We left the Children's hospital at 10:30 yesterday. In order to get a taxi with a rear facing infant carseat we had to hire a chauffeur which meant I had the door opened for me, got called "Ma'm" and sat on leather seats....at got to pay $101 - ouch! Our plane got delayed (of course, JetStar) and we got to hang out at the airport being all ordinary and stuff. Well, as ordinary as you can be when you are syringing milk into your baby at a rate of 1/2ml every two minutes for an hour. Kaylee's ears hurt a few times on the plane but other than that she was a gem and seemed to like being in her sling.
About ten times over the course of the day I had this conversation:
*gasp* "Oh my goodness she is so beautiful! And little!"
*smile* "Yes, she is"
"How old is she?"
"Ahh, she was very prem then."
"No, actually, she was born at 41 weeks"
"She has a rare genetic condition called Cornelia De Lange and as a part of that she has a heart condition. We are on our way home from our first heart op."
"Oh poor little thing!"
It is not a bad conversation to have (and one I have had any time I take Kaylee for a walk, even on the wards) and the general consensus is that Kaylee is beautiful. There are moments I would much prefer just to blend into the background and maintain anonymity but by about the fourth child I realised that blending in was no longer an option! I just have to work hard to make sure I am a good ambassador for large families, Cornelia De Lange, heart kids, cleft palate and all the other exclusive cubs we are a part of. My daily prayer is that through this I can still be a good ambassador for Christ and I find myself having to draw on His strength more and more the closer I get to home. My impatience to get home is bleeding in to a general impatience and I have to work hard to walk that line between advocating for Kaylee and myself and being a shocking bossy boots!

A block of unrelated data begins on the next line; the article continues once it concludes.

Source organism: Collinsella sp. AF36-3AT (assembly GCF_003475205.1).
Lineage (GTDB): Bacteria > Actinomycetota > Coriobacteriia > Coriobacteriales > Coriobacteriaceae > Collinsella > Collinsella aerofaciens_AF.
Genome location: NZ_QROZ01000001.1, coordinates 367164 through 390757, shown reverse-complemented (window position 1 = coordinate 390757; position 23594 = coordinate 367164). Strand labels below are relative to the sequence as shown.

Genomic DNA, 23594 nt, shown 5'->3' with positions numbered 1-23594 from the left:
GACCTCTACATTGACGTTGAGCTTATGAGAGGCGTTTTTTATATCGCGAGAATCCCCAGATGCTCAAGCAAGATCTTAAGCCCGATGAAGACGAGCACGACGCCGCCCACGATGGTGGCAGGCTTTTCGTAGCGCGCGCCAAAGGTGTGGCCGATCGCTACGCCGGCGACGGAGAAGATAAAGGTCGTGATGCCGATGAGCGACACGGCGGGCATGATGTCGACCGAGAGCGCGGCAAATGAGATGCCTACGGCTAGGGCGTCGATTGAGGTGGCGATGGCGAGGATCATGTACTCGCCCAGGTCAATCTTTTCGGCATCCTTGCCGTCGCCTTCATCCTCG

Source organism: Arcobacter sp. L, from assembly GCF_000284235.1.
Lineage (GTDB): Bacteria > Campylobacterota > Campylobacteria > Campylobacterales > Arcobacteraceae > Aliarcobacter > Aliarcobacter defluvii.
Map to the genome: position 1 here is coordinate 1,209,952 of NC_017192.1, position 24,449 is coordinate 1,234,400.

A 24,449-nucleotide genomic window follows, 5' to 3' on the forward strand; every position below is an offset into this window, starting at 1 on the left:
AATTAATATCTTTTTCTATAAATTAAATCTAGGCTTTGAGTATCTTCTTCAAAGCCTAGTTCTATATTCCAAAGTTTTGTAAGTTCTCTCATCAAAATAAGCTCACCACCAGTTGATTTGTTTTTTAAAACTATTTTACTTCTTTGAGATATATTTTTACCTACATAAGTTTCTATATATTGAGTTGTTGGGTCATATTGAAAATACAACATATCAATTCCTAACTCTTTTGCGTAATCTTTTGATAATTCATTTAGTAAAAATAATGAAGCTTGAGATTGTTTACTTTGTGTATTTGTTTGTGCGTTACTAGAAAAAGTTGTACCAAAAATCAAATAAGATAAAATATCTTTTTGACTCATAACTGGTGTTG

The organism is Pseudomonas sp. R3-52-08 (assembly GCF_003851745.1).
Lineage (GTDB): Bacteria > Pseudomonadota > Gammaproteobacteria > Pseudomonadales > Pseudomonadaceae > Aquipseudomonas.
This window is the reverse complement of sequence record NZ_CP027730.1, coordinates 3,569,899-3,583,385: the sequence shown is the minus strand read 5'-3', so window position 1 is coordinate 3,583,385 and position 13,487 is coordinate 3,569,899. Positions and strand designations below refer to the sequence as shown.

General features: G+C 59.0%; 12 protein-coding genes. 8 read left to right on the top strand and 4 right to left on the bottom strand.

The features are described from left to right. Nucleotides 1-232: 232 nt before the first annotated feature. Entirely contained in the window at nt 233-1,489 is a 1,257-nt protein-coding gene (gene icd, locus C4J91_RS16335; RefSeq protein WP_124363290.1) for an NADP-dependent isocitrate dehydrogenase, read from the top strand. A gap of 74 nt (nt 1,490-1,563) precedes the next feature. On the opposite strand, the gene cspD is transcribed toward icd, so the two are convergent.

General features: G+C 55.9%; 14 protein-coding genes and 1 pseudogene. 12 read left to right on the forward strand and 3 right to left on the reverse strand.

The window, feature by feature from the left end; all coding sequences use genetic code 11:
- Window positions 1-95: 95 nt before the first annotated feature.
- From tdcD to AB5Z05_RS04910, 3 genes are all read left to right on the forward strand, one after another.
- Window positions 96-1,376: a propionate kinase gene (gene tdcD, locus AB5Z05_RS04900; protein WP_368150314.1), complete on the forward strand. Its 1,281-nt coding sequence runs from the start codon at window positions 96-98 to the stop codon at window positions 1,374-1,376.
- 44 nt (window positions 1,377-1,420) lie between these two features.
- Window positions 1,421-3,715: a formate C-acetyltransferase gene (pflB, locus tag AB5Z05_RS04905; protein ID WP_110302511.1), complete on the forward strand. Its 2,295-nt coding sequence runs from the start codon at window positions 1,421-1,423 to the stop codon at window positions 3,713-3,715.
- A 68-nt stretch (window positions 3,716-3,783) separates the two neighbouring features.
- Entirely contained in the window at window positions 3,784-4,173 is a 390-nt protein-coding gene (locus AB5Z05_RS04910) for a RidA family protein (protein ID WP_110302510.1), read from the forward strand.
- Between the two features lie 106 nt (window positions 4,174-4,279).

We didn't tell the kids that Kaylee and I were coming so it would be a surprise and so they wouldn't be disappointed if it didn't happen. And also so Jon didn't get five young children electric with anticipation to deal with - Jon and I were bad enough.
Seeing them was like a drink of cold water.
Now there are only a few things for us to sort out before I can go home and I am sure the nurses here will be very happy to get rid of me. I have spent all my time on acute care wards where medication times are kept to strictly, nurses study up handover notes as soon as they are handed over, breast milk is treated like liquid gold and everything is double checked. Here on 4K the nurses are completely overworked from what I can gather so they often have me standing at the nurses station quietly harassing them for the things Kaylee needs! It is very hard to walk that line consistently.
Home sounds good.
Blogging will be less frequent when I get home as life will be for living rather than writing about. I am hoping we will be home for a couple of months. We will be going back to Melbourne for a check up mid-December and having weekly checks with our doctor here in the mean time. We will also have all the early intervention stuff happening.
A new chapter of our adventure.